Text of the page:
Zoetis is a global animal health company dedicated to supporting customers and their businesses in ever better ways. Building on more than 65 years of experience, we deliver quality medicines, vaccines and diagnostic products, complemented by biodevices, genetic tests and precision livestock farming. We are working every day to better understand and address the real-world challenges faced by those who raise and care for animals in ways they find truly relevant.

The name, Zoetis, has its root in zo, familiar in words such as zoo and zoology and derived from zoetic, meaning “pertaining to life.” It signals our ompany’s dedication to supporting the veterinarians and livestock producers everywhere who raise and care for the farm and companion animals on which we all depend.

Zoetis on M²-magazine

  • New challenges, new opportunities
    Research and innovations accumulated over decades have advanced the dairy industry with better quality milk and a generally satisfactory sanitary situation as results. However, the treatment of intramammary infections has stayed in the background, with the traditional option of undiscriminating treatment. Recently, the European 2019/6 regulation on pharmaceutical products, particularly antibiotics, has thrown a severe challenge in the face of veterinarians and dairy producers.
  • NMC Annual Meeting holds first-ever hybrid meeting
    National Mastitis Council (NMC) plowed new ground in early February by offering an in-person and virtual option for NMC members to attend the 61st NMC Annual Meeting. Members on their computers, tablets and mobile phones joined the more than 200 in-person attendees who gathered in San Diego, California, USA. Combining the in-person option with the virtual option yielded a hybrid event that attracted more than 350 NMC members from 31 U.S. states, five Canadian provinces and 26 countries. NMC Annual Meeting presentations ranged from consumer engagement to small ruminant milkability to gut microbial health to genetics to mitigating mastitis when using recycled manure solids.
  • Selective antimicrobial treatment at dry off in dairy cows
    Selective dry cow therapy (SDCT), in which only infected quarters/cows are treated with antimicrobials, constitutes an alternative to blanket dry cow therapy (BDCT) where all quarters of all cows at dry off receive antimicrobials, regardless of their infection status, for a more judicious use of antimicrobials. The objective of this thesis was to shed more light on targeted antimicrobial treatment decisions of infected quarters of cows at dry-off.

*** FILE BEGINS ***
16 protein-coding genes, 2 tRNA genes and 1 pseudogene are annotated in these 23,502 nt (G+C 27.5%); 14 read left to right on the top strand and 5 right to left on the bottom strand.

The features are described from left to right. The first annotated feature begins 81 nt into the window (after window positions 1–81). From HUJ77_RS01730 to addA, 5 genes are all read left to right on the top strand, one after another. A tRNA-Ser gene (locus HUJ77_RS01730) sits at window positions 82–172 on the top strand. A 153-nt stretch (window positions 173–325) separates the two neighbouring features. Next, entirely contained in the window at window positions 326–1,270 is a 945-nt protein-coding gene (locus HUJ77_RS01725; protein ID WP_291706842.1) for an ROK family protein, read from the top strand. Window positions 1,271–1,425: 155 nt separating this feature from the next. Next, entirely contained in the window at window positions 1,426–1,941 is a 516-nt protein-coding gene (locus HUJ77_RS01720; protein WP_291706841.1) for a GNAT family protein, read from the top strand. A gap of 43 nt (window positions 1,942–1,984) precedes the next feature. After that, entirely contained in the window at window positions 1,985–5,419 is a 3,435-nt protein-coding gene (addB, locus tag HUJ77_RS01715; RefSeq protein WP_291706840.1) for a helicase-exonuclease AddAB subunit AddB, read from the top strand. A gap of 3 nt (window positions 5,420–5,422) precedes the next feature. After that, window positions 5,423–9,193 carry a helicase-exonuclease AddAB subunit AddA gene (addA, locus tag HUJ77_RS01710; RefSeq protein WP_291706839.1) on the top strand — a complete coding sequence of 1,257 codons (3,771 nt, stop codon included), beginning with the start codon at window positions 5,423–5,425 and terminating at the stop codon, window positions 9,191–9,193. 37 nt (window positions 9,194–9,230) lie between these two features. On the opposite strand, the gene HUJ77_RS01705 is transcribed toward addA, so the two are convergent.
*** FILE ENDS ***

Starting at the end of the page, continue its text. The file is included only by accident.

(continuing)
• Bovine mastitis, a challenge to dairy cattle farming in Cuba
    Mastitis is one of the oldest diseases that currently affects cattle worldwide. In Cuba, in spite of the existence of a program for the control and eradication of this multifactorial disease, it continues to cause enormous economic losses and has serious implications for animal and human health as well as for the production of dairy products.
  • Case study: hock lesions as a potential source of Staphylococcus aureus mastitis
    Hock injuries are a common injury in dairy cows that are housed indoors for the greater part of the year. Oftentimes, the lesions indicate inadequate stall or cubicle design in dairy barns. The presence and severity of hock lesions are associated with lameness and other disorders of the limb, which is why most welfare evaluations target hock lesion reductions to improve cow welfare. It is thought that hock lesions may also be associated with mastitis and reduced milk yield. In order to better understand the association between hock lesions and the development of Staphylococcus aureus mastitis, an undergraduate student from the University of Vermont (UVM), US headed-up a case study within the student-run herd as a senior thesis project with the help of her advisor Dr. John Barlow and his graduate students. Veterinarian and UVM PhD student Caitlin Jeffrey presented the findings at the National Mastitis Council Annual Meeting, held in February of this year.
  • Improving udder health management in dairy herds with automatic milking systems
    The increased use of automatic milking systems (AMS) in combination with modern sensor and big data technologies enables a transformation of mastitis management in dairy herds worldwide. The overall goal of this thesis therefore was to explore the potential use and benefit of using frequently measured data to optimize on-farm decision making in udder health …

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Zoetis products, services and people will be the most valued by animal health customers around the world.


Zoetis build on a six-decade history and singular focus on animal health to bring customers quality products, services and a commitment to their businesses.


Zoetis provides a diverse portfolio of animal health products and services for dairy cattle. Zoetis also works with dairy farmers and veterinarians around the world to help them make informed decisions that contribute to improving the health of their herd and maximize the potential and profitability of their dairy operation under sustainable conditions.

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